A recent article by Agnes M. Herzberg and M. Ram Murty in the Notices of the American Mathematical Society confirms what many of us have known for years: there's more than one way to solve a Sudoku puzzle. Unfortunately, most of them are still wrong [Sudoku Squares and Chromatic Polynomials].

However—and here's the encouraging part—there are sometimes more than one right answer. The puzzle shown on the right is an example. Try it. (Answer below.)

There are two different ways to fill in the blank cells. Both of them are valid solutions.

I've always thought that the Sudoku puzzles were more like logic puzzles than mathematical puzzles and the article confirms that impression. The puzzles can be solved using colors instead of numbers. Here's what the authors say about the popularity of these puzzles.

How many of you are hooked?It is interesting to note that the Sudoku puzzle is extremely popular for a variety of reasons. First,it is sufficiently difficult to pose a serious mental challenge for anyone attempting to do the puzzle. Secondly, simply by scanning rows and columns, it is easy to enter the “missing colors”, and this gives the solver some encouragement to persist. The novice is usually stumped after some time. However, the puzzle can be systematically solved by keeping track of the unused colors in each row, in each column, and in each sub-grid. A simple process of elimination often leads one to complete the puzzle. Some of the puzzles classified under the “fiendish” category involve a slightly more refined version of this elimination process, but the general strategy is the same. One could argue that the Sudoku puzzle develops logical skills necessary for mathematical thought.

To be considered well-constructed, a sudoku puzzle must have one unique answer. Some advanced solving techniques use that fact.

ReplyDeleteAnd, yes, sudoku puzzles have nothing to do with

arithmetic. They are puzzles in logic (which is, after all, a subset of mathematics), and work equally well with letters or symbols in place of numbers. Numbers happen to be easier to manipulate because people all over the world recognize the digits from 1-9."I've always thought that the Sudoku puzzles were more like logic puzzles than mathematical puzzles and the article confirms that impression. The puzzles can be solved using colors instead of numbers."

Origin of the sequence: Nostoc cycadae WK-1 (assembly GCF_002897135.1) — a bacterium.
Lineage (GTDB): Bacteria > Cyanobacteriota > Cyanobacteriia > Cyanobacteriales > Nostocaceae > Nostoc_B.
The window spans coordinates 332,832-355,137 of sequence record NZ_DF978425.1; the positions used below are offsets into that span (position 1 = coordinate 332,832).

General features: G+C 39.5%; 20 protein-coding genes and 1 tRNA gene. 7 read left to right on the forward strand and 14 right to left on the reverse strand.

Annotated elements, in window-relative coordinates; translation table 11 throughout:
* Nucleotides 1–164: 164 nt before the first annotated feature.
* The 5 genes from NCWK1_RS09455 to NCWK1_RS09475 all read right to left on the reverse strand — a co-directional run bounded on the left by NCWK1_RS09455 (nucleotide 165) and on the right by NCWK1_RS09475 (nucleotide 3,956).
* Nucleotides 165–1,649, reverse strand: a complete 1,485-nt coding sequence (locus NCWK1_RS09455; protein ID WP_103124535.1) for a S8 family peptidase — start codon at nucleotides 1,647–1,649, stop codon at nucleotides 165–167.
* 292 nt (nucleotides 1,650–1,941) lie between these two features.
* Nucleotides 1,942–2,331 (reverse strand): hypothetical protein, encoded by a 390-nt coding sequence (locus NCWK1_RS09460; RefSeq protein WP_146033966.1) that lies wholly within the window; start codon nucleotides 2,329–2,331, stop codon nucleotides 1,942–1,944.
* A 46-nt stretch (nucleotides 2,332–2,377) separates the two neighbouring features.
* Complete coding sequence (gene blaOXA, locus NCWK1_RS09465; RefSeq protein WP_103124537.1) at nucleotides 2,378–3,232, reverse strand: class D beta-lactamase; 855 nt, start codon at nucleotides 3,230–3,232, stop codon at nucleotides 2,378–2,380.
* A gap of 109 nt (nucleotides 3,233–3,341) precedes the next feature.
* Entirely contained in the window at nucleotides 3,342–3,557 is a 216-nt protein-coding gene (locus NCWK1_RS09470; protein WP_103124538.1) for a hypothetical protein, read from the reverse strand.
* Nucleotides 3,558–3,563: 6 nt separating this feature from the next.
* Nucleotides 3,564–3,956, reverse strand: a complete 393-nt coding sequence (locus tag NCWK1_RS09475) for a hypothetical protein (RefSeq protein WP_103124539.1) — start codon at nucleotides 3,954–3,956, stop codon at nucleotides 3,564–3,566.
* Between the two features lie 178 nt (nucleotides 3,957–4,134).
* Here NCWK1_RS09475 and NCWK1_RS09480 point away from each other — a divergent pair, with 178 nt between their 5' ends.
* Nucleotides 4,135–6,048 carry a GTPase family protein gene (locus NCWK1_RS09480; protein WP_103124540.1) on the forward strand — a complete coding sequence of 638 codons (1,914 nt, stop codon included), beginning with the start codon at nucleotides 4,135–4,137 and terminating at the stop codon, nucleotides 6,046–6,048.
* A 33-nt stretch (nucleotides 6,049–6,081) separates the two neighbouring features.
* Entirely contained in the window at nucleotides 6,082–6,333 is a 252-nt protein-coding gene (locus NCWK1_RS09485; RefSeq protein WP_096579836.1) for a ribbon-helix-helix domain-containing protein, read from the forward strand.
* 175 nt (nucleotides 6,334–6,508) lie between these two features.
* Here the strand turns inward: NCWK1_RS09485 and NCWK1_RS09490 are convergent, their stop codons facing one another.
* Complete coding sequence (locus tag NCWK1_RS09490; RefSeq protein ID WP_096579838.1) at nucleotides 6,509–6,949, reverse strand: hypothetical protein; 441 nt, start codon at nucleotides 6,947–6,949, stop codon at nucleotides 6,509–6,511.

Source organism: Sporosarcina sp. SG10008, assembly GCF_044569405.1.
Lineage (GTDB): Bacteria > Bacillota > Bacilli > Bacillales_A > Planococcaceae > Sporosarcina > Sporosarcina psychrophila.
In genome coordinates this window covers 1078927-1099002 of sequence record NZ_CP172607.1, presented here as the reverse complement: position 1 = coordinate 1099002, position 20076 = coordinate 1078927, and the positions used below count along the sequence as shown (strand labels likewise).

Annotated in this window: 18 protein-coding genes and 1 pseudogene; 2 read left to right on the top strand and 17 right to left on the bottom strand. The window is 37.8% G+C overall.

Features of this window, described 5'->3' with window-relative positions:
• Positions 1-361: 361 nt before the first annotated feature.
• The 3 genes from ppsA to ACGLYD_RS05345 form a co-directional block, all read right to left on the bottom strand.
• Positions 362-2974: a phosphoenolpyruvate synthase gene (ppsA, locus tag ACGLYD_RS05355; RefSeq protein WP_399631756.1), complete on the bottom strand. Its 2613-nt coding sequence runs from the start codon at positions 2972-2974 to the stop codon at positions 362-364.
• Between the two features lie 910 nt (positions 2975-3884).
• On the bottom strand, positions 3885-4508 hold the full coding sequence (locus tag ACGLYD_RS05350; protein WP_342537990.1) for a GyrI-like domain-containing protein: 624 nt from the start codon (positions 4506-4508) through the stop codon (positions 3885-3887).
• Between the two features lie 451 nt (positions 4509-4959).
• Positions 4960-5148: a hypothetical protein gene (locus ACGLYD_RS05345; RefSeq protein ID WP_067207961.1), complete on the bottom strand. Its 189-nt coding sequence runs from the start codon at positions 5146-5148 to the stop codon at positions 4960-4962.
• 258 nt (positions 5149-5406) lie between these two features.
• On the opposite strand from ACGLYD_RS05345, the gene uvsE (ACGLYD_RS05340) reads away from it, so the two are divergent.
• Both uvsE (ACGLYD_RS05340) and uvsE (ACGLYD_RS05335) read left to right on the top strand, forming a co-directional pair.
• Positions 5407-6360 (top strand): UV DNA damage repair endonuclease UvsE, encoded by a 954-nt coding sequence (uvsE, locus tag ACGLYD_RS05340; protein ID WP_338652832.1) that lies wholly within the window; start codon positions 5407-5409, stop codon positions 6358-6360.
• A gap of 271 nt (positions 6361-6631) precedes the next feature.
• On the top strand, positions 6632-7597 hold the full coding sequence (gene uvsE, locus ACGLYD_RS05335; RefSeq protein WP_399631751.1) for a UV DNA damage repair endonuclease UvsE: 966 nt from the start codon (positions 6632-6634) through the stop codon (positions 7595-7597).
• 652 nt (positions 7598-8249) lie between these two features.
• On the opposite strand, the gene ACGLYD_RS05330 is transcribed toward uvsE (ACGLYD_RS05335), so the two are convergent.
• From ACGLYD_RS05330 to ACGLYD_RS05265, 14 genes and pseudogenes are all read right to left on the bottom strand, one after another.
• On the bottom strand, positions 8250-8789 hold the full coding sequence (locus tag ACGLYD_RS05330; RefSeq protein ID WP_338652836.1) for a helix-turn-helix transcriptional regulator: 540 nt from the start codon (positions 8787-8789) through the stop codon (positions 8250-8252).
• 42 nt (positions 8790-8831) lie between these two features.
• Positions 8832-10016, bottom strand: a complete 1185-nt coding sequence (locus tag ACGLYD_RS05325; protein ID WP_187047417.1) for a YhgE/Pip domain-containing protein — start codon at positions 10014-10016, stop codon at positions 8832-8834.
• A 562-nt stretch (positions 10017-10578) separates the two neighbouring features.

ReplyDeleteEh, no.

I think the key words of "chromatic polynomials" in the title, the key sentences "We will reformulate many of these questions in a mathematical context and attempt to answer them. More precisely, we reinterpret the Sudoku puzzle as a vertex coloring problem in graph theory", the authors as mathematicians, and the publication in "Notices of the AMS" is a tip off. :-)

What you are probably trying to say, correctly I believe, is that this game as so many other doesn't yet have a known best strategy. So we can still play with it.

Btw, the coloring is just a map to a large class of "coloring problems" in mathematics. See for example http://en.wikipedia.org/wiki/Map-coloring_problem and http://en.wikipedia.org/wiki/Graph_coloring. As Exterminator says, formal logic is considered math, so are many logical problems at the core, while logic at large as for example as fallacies in reasoning is in the philosophical domain.

Is it inevitable that the last squares in this example to be filled in are the 4/9-9/4--9/4-4/9 squares?

ReplyDeleteOnly if you refuse to hazard a guess. Since you can't know there are supposed to be 2 solutions left, those 4 boxes should remain empty to the very end.

DeleteI just played one like it, and that's why I found this article. Because I read somewhere that sodokus are supposed to only have 1 solution.

This makes sense, though, that the thing which so often is a bar to progress should create the possibility of 2 solutions.

Yes it is inevitable these squares are the last ones remaining because at that point the puzzler has to decide: "there is no clue available to decide whether each of these squares contains a 4 or a 9, therefore either must be the correct answer." Since the clue as to their position does not exist at the point where only 4 spaces remain there could not have been a clue earlier in the puzzle either.

DeleteThe next question is then can there be puzzles with more than just 2 pairs of numbers that are interchangeable. I suspect that 3 pairs would not work but am not sure about that. Atleast additional pairs can be added 2 pairs at a time.

When there are too many such pairs does it become impossible to solve for the remaining spot because of confusion caused by the empty spots left by switchable spots?

You mentioned 3 pairs, and yes that is an open question. I found a sudoku that had 4 pairs, that is a 3/7-7/3 and a 4/5-5/4. Garbage sudoku publishing on the web these days. I would vote that they should be unique

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ReplyDeleteHow many of you are hooked?Oh, yeah. To the limits of my recognition/inference skills. I'm not very quick and I sometimes make a careless error that screws up the puzzle. Often I find with difficult puzzles I'm reduced to making a guess and seeing if it works out.